Adulting: How to Become a Grownup in 468 Easy(ish) Steps by Kelly Williams Brown
This is the book that started this sort-of obsession. Another twentysomething friend of mine said that he had a book to send me, a book that he actually found useful as someone in their early twenties. This book, like all the books in this week’s edition of Buy, Borrow, Bypass, started out as a blog. It delivers exactly what its title promises, with just enough humor to make it enjoyable to read. It’s the kind of book where you skip the parts that aren’t relevant to your life, let’s say the parts of being an adult that you’ve already mastered, and you read the sections that will actually impart some wisdom that will be useful later on. I think I learned the most in the cars section. Brown gives advice on topics she is familiar with and seeks out advice from experts on topics she is not as well-versed in and I appreciated that. I really felt like I was getting good advice, even if only half of the chapters were things I really wanted to learn or needed to learn. As you’ll soon find, though, I think that part of the fun of books like this passing them around from friend to friend. So…
Verdict: Borrow, and then pass it on to your friends
This was the point into this project where I was seriously questioning my judgment. F*ck I’m in My Twenties began as a tumblr where Emma and her friends posted cartoons about being young, underemployed, and dissatisfied. I really think this one should have stayed a blog. It’s something that makes sense as a blog. The cartoons only appear on your dashboard once in a while. They’re funny when you remember they exist. But a whole book? It was tired and I laughed rarely. At least it was a quick read! I think I’ll still follow the tumblr, though.
Verdict: Bypass. Follow the tumblr instead.
By the time I read Don’t Worry, It Gets Worse, I was, admittedly, a little exhausted by this idea of a book for twentysomethings. Look, I get it. We’re all in this same boat of horrible economy + high expectations + liberal arts degrees that have no real-world applications. It’s fun to commiserate, but three books in a row? It was overkill. But then Alida Nugent pulled on my heartstrings with her dry humor and touching moments of just being real. I never really believed Koenig and as much as Brown tried to tell me that she didn’t have her shit together, clearly she did because she has a whole book of advice. Nugent was the first author in this little experiment that I related to and I understood why she was sharing her experiences. Sure, the chapters felt like blog posts that had been beefed up, but that’s to be expected when you’re writing a book that is, well a blog beefed up. Bonus points for getting “Lucky” by Britney Spears stuck in my head for approximately four days and for the chapter on grilled cheese sandwiches and body image.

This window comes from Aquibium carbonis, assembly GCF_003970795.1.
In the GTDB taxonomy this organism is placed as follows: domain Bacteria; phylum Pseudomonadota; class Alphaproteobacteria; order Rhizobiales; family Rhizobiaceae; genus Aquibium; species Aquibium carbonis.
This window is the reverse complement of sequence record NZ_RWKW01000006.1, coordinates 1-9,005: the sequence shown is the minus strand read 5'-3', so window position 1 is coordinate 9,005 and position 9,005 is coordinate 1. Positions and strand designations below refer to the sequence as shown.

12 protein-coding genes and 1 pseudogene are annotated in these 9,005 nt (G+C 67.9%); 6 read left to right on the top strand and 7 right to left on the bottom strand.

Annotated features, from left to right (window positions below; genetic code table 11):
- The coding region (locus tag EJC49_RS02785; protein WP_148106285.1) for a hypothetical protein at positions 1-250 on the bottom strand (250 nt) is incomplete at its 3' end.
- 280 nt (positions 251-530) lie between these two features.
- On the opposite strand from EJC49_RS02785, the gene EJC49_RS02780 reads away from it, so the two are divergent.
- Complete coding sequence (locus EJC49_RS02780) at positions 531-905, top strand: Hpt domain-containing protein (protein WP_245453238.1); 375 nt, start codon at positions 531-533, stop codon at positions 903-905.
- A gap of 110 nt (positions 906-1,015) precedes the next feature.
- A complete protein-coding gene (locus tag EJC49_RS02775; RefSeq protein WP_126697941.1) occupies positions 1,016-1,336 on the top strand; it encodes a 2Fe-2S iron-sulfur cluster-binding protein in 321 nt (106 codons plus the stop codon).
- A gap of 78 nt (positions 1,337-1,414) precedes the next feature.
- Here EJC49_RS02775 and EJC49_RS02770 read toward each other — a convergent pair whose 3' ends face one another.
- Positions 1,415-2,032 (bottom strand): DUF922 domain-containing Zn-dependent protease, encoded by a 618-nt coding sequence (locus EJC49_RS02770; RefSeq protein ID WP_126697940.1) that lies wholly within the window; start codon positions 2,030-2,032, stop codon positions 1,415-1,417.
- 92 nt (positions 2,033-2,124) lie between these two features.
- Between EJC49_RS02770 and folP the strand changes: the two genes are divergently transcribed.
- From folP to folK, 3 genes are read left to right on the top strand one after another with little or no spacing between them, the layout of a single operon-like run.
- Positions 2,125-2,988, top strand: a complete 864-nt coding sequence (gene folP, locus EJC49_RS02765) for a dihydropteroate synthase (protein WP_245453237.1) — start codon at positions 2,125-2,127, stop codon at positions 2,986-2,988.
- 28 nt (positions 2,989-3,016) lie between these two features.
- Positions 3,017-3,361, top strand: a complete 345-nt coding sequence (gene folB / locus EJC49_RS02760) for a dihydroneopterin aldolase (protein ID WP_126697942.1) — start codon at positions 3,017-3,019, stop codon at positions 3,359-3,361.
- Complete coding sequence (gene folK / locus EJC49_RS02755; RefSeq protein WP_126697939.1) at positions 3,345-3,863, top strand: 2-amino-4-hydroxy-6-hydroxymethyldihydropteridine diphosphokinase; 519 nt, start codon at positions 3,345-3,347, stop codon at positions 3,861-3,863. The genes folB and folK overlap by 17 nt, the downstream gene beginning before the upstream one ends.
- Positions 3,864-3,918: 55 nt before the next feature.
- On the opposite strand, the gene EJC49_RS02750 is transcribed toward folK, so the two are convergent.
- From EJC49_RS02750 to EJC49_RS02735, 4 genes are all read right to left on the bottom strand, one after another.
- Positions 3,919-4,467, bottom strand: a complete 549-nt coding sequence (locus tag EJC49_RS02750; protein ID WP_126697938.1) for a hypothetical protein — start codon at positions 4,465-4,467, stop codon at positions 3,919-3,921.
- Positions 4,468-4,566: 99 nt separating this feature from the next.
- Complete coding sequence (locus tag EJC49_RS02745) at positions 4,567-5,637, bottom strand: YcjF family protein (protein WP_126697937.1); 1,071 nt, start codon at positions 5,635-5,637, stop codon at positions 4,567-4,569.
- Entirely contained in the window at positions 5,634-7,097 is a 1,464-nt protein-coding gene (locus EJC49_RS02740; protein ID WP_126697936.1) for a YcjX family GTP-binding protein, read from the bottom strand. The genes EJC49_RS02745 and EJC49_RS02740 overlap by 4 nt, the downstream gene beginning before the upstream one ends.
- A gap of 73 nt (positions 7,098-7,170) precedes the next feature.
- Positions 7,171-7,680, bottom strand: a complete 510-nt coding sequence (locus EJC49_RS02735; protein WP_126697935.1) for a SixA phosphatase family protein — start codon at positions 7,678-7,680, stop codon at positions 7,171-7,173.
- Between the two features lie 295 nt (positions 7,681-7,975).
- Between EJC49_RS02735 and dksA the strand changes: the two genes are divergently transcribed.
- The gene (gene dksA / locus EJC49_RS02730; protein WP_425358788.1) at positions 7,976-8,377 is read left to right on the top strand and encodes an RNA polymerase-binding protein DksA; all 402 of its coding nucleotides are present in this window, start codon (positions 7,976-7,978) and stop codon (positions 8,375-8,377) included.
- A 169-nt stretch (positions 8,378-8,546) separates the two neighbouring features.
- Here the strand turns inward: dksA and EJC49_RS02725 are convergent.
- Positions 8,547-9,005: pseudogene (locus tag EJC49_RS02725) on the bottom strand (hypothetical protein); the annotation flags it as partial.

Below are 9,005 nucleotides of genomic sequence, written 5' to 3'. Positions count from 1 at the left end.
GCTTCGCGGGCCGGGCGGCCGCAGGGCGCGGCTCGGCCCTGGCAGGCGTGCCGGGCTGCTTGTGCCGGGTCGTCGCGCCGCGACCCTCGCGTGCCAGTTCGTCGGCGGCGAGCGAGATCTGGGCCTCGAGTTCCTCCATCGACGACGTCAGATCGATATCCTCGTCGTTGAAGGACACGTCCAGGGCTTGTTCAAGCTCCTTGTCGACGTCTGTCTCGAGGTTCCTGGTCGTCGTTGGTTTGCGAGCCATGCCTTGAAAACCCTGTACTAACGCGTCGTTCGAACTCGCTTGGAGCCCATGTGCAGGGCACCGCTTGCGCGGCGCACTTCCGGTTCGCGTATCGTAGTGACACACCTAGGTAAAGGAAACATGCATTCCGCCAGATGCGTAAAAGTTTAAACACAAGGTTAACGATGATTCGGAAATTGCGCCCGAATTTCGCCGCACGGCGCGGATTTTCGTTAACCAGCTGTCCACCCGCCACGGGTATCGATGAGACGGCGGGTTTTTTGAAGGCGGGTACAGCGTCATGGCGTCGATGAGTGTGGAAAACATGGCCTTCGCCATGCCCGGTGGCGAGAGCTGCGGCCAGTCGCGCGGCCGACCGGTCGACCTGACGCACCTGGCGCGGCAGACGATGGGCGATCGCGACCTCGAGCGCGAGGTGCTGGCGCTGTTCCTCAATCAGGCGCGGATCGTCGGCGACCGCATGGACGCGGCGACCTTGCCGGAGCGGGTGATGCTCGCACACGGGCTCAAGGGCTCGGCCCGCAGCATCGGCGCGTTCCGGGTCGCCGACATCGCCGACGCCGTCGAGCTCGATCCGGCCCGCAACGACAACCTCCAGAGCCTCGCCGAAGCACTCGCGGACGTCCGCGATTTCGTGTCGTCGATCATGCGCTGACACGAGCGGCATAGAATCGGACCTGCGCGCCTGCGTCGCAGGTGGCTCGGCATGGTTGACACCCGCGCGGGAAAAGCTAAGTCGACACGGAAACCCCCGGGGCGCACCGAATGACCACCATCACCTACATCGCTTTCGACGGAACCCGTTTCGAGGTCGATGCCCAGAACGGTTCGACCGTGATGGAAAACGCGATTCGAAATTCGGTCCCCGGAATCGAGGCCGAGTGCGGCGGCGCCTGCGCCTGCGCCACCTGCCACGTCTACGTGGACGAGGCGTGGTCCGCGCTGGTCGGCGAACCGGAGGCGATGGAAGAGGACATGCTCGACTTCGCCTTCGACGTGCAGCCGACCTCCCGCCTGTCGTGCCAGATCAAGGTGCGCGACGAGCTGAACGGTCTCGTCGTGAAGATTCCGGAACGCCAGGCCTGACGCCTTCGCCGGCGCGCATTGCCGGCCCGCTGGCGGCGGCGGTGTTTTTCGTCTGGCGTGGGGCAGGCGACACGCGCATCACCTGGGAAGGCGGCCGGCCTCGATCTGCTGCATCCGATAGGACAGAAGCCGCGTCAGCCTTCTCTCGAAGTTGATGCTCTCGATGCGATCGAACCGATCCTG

Verdict: Borrow, reread the funny parts before you pass it on to the same friend who’s reading Adulting.
This book was obviously different from the other three, but after reading three books about you’re basically just succeeding if you’ve left your apartment wearing pants, I needed something to show me how to overcome that. Managing Your Day-to-Day is filled with advice from professional creative people who are making a living doing the work they love. Managing Your Day-to-Day was developed by 99U, a website filled with “action-oriented insights that you didn’t get in school, highlighting real-world best practices for making ideas happen.” With any book like this, there were essays that I found more useful than others. Some I skimmed, many I read, a few I wish I could blow up to poster-size and put them on my wall. When you leave college, you go, once again, from having things figured out to having to navigate an entirely different world. I found, pretty quickly, that that can sap your creativity (among other things as the other books clearly demonstrate). This is the book to help you get it back and to help you keep it. Is it the best book out there for jumpstarting the creativity? Probably not, but it’s one I plan on holding onto and rereading when I need a kick in the pants.